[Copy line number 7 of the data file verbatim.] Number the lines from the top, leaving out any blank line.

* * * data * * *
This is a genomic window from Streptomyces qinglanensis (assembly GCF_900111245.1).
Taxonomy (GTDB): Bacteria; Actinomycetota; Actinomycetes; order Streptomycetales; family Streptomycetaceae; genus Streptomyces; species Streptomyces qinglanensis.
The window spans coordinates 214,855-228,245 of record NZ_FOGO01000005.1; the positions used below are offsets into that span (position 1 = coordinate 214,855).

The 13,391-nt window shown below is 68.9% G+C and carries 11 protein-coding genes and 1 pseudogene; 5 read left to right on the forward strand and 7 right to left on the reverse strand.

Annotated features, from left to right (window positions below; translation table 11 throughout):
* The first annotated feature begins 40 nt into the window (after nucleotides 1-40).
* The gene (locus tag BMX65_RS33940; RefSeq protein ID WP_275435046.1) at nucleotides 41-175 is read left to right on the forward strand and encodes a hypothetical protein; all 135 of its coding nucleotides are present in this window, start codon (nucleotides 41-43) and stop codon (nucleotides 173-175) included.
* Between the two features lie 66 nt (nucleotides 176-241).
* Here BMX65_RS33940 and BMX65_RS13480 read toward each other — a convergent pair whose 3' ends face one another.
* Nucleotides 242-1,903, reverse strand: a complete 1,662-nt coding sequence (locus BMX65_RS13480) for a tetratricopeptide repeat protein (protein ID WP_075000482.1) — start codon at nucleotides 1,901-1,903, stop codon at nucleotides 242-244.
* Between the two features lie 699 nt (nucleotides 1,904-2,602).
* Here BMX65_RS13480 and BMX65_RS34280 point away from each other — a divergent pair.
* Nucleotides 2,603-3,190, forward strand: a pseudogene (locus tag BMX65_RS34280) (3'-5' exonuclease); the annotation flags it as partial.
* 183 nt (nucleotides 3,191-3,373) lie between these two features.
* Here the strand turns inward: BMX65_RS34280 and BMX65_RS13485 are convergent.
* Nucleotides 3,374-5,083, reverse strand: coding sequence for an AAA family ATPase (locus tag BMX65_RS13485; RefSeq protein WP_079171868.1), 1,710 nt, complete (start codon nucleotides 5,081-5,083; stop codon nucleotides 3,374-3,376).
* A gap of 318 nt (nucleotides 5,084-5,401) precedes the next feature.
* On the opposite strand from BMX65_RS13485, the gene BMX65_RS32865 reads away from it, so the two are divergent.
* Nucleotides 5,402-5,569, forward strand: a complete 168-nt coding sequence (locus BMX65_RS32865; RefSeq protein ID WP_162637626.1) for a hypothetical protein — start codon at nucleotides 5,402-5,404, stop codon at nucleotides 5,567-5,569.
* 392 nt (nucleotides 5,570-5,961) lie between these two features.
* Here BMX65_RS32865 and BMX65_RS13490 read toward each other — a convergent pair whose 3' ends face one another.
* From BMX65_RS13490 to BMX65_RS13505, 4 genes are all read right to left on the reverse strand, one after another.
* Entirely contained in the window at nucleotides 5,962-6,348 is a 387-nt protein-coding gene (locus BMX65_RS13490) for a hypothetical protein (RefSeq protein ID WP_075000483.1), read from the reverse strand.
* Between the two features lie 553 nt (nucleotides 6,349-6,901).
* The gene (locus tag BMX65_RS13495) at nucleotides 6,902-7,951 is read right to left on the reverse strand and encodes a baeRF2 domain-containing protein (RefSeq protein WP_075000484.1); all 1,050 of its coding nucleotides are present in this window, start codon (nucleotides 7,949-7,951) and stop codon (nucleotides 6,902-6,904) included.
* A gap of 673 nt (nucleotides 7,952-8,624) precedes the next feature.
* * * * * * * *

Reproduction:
* The gene (locus tag BMX65_RS33940; RefSeq protein ID WP_275435046.1) at nucleotides 41-175 is read left to right on the forward strand and encodes a hypothetical protein; all 135 of its coding nucleotides are present in this window, start codon (nucleotides 41-43) and stop codon (nucleotides 173-175) included.